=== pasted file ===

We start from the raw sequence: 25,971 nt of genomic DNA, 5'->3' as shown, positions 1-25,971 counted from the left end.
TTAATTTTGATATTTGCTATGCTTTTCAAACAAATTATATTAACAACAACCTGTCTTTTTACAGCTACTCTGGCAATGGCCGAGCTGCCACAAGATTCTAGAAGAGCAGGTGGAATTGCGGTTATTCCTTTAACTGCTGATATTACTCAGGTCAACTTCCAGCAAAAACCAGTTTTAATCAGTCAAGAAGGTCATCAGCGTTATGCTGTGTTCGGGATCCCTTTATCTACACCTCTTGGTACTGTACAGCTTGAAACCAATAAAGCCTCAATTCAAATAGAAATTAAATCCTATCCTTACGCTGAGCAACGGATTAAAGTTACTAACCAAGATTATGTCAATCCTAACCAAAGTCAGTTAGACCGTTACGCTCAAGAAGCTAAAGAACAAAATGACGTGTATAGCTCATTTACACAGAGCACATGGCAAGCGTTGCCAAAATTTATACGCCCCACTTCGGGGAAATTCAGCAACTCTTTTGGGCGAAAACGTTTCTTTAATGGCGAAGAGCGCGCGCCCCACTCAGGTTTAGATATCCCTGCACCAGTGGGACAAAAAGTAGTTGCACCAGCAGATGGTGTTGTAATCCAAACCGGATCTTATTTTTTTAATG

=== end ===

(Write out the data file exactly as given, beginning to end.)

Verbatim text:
We start from the raw sequence: 25,971 nt of genomic DNA, 5'->3' as shown, positions 1-25,971 counted from the left end.
TTAATTTTGATATTTGCTATGCTTTTCAAACAAATTATATTAACAACAACCTGTCTTTTTACAGCTACTCTGGCAATGGCCGAGCTGCCACAAGATTCTAGAAGAGCAGGTGGAATTGCGGTTATTCCTTTAACTGCTGATATTACTCAGGTCAACTTCCAGCAAAAACCAGTTTTAATCAGTCAAGAAGGTCATCAGCGTTATGCTGTGTTCGGGATCCCTTTATCTACACCTCTTGGTACTGTACAGCTTGAAACCAATAAAGCCTCAATTCAAATAGAAATTAAATCCTATCCTTACGCTGAGCAACGGATTAAAGTTACTAACCAAGATTATGTCAATCCTAACCAAAGTCAGTTAGACCGTTACGCTCAAGAAGCTAAAGAACAAAATGACGTGTATAGCTCATTTACACAGAGCACATGGCAAGCGTTGCCAAAATTTATACGCCCCACTTCGGGGAAATTCAGCAACTCTTTTGGGCGAAAACGTTTCTTTAATGGCGAAGAGCGCGCGCCCCACTCAGGTTTAGATATCCCTGCACCAGTGGGACAAAAAGTAGTTGCACCAGCAGATGGTGTTGTAATCCAAACCGGATCTTATTTTTTTAATG